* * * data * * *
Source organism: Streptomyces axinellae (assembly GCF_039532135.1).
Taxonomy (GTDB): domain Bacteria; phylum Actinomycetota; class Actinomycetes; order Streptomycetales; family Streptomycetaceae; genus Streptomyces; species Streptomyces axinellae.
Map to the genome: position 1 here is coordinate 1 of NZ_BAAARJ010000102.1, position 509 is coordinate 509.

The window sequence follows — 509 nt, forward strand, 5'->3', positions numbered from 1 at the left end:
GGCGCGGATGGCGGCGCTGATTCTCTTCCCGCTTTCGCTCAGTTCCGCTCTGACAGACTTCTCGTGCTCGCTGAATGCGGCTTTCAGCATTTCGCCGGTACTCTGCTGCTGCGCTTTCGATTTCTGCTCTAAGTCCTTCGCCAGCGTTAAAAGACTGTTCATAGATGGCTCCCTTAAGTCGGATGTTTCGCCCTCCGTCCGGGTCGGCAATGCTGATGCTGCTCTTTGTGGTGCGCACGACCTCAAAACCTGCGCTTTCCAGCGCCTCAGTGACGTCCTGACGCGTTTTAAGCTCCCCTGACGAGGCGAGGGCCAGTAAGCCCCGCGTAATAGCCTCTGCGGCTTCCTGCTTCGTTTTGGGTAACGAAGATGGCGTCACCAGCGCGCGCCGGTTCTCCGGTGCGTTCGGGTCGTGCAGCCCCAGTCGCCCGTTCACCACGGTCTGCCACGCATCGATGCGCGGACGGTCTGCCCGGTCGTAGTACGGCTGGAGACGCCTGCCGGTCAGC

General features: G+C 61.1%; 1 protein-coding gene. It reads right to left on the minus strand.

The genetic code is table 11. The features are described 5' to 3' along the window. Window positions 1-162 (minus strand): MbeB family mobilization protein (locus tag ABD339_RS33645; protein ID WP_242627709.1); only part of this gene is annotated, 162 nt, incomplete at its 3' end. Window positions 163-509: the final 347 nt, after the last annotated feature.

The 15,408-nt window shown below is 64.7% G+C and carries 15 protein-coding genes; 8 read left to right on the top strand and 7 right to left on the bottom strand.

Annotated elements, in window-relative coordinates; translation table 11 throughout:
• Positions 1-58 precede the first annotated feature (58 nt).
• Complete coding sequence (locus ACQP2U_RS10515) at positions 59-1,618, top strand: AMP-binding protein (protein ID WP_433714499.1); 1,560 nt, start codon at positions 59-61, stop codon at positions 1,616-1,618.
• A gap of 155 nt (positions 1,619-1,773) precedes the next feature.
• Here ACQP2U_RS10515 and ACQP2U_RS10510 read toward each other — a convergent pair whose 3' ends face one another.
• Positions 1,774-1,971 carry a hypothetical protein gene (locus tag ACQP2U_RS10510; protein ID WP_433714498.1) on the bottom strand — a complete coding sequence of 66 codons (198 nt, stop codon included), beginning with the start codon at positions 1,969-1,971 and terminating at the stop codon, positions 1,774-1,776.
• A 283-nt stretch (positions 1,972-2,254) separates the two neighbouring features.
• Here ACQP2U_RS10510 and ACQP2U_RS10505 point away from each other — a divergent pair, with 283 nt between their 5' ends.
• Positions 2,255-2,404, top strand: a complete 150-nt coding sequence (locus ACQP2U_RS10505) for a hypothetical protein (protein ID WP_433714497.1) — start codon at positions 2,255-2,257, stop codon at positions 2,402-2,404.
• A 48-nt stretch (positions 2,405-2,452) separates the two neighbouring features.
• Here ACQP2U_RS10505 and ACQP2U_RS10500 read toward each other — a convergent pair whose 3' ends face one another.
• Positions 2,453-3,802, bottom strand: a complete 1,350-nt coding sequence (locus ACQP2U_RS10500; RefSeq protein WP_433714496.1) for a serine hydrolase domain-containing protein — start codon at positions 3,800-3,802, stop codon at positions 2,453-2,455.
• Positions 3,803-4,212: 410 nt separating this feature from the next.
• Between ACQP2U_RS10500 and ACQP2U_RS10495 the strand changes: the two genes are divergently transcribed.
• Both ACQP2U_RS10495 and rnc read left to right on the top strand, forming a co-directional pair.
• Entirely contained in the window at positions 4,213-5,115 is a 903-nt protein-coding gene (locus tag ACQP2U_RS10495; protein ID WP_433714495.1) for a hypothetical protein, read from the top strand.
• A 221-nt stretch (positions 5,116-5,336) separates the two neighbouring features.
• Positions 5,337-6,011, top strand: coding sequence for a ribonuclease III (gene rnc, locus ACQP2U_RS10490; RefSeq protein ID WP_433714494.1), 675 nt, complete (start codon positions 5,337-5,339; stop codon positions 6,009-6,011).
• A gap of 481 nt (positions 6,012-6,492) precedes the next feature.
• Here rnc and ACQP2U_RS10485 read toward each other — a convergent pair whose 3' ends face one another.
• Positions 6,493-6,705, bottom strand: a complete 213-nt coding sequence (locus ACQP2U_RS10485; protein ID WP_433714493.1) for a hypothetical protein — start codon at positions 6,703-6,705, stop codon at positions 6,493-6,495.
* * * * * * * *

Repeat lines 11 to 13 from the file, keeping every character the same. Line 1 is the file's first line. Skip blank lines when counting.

• Complete coding sequence (locus ACQP2U_RS10515) at positions 59-1,618, top strand: AMP-binding protein (protein ID WP_433714499.1); 1,560 nt, start codon at positions 59-61, stop codon at positions 1,616-1,618.
• A gap of 155 nt (positions 1,619-1,773) precedes the next feature.
• Here ACQP2U_RS10515 and ACQP2U_RS10510 read toward each other — a convergent pair whose 3' ends face one another.